Occupy Hartford keeps fighting for followers and space

Eight days after the movement started in Bushnell Park, Occupy Hartford awoke on a damp Thursday morning in a patch of land at Broad Street and Farmington Avenue, their small campground apparently tolerated by police as they continue to protest wealth disparity in the United States.

On Wednesday, Hartford police issued a statement saying city regulations prohibit tents at the little plot of land, which the protesters have named “Turning Point Park,” but Brian Jeffrey, who stayed there overnight, said there was no trouble from police.

Jon Prue, an organizer with Occupy Hartford, said the group initially moved from Bushnell Park last week because signs posted in the park say it closes at dusk and they didn’t want to cause trouble with police. Although tents supposedly are prohibited, police did say the group could put up event canopies if the group obtains the necessary permits.

Jeffrey and Prue both said Occupy Hartford is seeking the permits and continues to communicate with police.

Occupy Hartford has attracted a variety of faces, a mixed group of young and old, unemployed and employed and even some homeless.

Earlier this week, Lillie Lavado, 28, of West Hartford, sat in a lawn chair near the road with her 5-month-old daughter Mariam in her lap, waving at cars driving by and encouraging them to honk in support of the Occupy Hartford movement.

“I want to make other parents comfortable to be here,” she said. “This movement isn’t just hippy art students.”


Lillie Lavado and her daughter Mariam

Makeshift signs, deflated tents, lawn chairs and even activity tables with bubbles for children lay scattered across the plot of land.

“I want to support those who can’t be here,” Lavado said. “I know people who work around the corner, but they can’t be here every day.

Lavado lives in West Hartford and only occupies during the day. She said she is unemployed, as is Mariam’s father, her fiancé, a disabled veteran who completed two tours of duty in Iraq. The couple, both originally from Connecticut, returned from Fort Hood in Texas last February when her fiancé was medically discharged for torn ligaments in his hip and a back injury. Lavado said they’ve been collecting unemployment and looking for full-time jobs since they returned to Connecticut.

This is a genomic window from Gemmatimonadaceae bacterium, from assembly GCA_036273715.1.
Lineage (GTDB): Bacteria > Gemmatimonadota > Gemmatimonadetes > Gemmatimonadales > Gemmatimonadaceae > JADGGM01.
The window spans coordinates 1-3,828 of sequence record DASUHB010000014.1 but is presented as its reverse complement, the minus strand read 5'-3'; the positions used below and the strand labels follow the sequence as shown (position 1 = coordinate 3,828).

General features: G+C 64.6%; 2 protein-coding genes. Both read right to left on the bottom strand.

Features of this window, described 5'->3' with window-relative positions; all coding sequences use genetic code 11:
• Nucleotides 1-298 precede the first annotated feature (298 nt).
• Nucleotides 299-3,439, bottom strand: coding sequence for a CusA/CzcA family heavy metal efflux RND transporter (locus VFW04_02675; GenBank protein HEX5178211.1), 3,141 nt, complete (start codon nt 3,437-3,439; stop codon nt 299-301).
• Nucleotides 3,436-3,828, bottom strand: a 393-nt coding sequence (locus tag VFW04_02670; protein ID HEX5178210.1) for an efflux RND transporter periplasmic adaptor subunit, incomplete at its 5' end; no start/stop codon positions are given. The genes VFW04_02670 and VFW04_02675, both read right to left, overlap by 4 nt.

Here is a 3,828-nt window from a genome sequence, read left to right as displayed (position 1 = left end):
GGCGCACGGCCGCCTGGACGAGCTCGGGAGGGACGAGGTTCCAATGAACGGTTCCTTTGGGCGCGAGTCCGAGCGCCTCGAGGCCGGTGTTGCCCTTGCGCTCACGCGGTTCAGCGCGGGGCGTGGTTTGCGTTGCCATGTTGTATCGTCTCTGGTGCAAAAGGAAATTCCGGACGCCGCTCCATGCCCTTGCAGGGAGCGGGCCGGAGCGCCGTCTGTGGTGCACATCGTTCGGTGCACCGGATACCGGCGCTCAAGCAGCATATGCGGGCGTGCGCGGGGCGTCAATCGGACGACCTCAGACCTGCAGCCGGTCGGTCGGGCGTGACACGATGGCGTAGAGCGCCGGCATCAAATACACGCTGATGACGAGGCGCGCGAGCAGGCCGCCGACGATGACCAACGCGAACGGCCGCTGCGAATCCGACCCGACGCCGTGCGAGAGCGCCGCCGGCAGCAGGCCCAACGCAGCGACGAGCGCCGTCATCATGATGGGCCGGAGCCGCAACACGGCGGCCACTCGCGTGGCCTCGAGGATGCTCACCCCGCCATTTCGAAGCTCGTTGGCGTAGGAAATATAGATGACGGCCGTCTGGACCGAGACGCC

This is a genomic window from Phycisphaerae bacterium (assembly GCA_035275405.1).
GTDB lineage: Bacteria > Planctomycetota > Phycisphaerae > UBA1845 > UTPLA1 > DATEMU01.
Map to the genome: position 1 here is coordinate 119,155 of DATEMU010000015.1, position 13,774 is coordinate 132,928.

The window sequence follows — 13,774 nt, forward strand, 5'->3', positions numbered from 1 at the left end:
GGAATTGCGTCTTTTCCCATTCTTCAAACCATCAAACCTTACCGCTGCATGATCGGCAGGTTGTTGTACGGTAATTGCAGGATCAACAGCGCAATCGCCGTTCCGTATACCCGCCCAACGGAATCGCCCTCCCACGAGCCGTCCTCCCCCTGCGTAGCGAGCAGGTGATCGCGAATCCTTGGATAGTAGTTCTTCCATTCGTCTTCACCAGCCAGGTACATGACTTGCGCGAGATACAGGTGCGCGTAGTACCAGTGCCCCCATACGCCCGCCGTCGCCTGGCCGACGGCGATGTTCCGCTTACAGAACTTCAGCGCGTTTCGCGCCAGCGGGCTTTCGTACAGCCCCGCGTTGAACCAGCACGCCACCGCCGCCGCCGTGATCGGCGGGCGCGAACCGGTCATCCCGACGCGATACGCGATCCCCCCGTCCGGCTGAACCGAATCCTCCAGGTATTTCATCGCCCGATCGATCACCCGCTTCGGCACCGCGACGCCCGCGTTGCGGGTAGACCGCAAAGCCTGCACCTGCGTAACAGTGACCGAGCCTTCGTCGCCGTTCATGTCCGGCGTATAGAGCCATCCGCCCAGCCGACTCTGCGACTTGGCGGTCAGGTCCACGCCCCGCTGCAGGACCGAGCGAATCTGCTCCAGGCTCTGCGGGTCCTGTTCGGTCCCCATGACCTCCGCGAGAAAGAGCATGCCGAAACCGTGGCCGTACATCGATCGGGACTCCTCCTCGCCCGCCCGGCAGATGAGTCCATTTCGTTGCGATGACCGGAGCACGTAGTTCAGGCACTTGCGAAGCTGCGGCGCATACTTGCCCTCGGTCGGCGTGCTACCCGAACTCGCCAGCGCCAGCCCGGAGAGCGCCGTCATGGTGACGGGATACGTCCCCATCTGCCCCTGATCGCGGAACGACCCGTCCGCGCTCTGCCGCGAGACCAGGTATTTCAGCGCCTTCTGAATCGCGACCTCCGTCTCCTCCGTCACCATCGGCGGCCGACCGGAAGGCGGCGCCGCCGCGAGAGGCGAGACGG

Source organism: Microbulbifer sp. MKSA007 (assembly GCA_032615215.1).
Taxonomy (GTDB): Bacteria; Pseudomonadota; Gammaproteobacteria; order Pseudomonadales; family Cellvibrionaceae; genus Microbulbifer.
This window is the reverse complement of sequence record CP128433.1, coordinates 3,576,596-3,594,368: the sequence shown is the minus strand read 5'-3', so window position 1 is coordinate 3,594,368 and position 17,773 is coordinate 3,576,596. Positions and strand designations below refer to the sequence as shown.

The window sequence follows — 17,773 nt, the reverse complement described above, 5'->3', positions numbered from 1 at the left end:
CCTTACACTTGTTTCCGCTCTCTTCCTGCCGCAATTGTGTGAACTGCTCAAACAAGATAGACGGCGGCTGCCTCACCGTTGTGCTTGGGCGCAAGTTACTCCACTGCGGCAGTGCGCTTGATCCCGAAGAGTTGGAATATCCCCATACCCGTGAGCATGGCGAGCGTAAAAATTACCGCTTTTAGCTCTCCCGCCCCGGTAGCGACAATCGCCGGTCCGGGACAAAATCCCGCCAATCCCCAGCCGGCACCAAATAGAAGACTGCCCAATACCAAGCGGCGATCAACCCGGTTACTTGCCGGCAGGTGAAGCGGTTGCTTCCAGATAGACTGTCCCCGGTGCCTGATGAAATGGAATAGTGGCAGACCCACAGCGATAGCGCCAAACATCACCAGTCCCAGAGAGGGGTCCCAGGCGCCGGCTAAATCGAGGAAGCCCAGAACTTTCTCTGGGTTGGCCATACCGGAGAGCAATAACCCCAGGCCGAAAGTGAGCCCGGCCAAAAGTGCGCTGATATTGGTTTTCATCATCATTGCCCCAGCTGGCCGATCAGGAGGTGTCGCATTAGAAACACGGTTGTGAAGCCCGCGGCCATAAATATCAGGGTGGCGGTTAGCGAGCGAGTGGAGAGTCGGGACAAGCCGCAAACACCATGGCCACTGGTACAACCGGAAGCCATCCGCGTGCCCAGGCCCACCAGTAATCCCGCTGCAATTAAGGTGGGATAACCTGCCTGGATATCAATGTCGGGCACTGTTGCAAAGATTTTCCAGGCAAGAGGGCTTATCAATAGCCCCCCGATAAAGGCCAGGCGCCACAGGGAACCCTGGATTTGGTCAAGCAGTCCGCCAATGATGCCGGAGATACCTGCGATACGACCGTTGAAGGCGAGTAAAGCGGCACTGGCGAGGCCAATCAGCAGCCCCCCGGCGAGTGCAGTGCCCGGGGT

“We’re not starving, but we could be,” Lavado said. “We’re one accident away. What we’re trying to make people realize is that it’s not just us,” she said, referring to members of the Occupy movement. “It’s all of us. We’re all teetering on the edge.”

Lavado and others first noticed Occupy Hartford as it began organizing on the Internet and through social media earlier this month. The Occupy Wall Street protest in New York City, which started mid-September, encouraged other cities to start their own demonstrations. Connecticut cities now joining the movement include Hartford, New Haven, New London and Bridgeport.

The Wall Street protests have received criticism for projecting a message too broad and too diffuse for clear political action, but Hartford protestors said the main message centers on ending corporate greed and economic disparity in America. Lavado said the political system essentially created two sets of constituents by listening to corporate America and special interests with money, while marginalizing the rest of the country, or the “99 percent” of people who don’t constitute the country’s wealthiest 1 percent.

“Ninety-nine percent: that’s the message,” she said. “Everything else falls under that umbrella. We’re all on the brink of losing jobs or our insurance. Why is it that government can’t get anything accomplished? We don’t have the money to be heard, so we have to pool together to be heard.”

In addition to wars and joblessness, unmanageable debt makes the list of grievances falling under the Occupy umbrella. Lavado said she attended Capital Community College and completed an individualized degree program at Trinity College, leaving her with about $25,000 in debt. She said she hopes to start her graduate studies in communications at Quinnipiac University this January, although it would add another $100,000 to her rising debt. She said her fiancé started at Tunxis Community College in Farmington because he felt he had to go to school if he wanted to find a job.

“When you’re in a place like Fort Hood, you really see what’s wrong with this country,” she said. “There’s so much poverty within the army. Everybody’s in debt. These young guys want to go to school, but they can’t afford it, so they join the army.”

“One of the criticisms we keep getting is that we’re just over-educated and unemployed,” Prue said. Prue, 28, said he works as an in-home tutor for Professional Tutors of America, a Califonia-based tutoring service, while delivering food for DP Dough. He became an organizer of Occupy Hartford after visiting the protests on Wall Street.

He has helped organize committees and rallies among Hartford’s demonstrators while talking to Hartford authorities. Occupy Hartford has a finance committee for handling fundraising and donations and a direct action committee, whose members spend the day spreading word about the movement.

The group holds “general assembly” meetings every day at 5:30 p.m. to discuss their next moves–including plans for a march on the Bank of America building Friday at 5:00 p.m.

When demonstrations kicked off on October 5, Prue said he expected the movement to grow quickly. A week later, he admits he isn’t too excited about the turnout.

“We need numbers now, honestly,” he said. “We have 300 people at the rallies, but less than 10 percent are staying. We still have a lot to do to make this a solid movement.”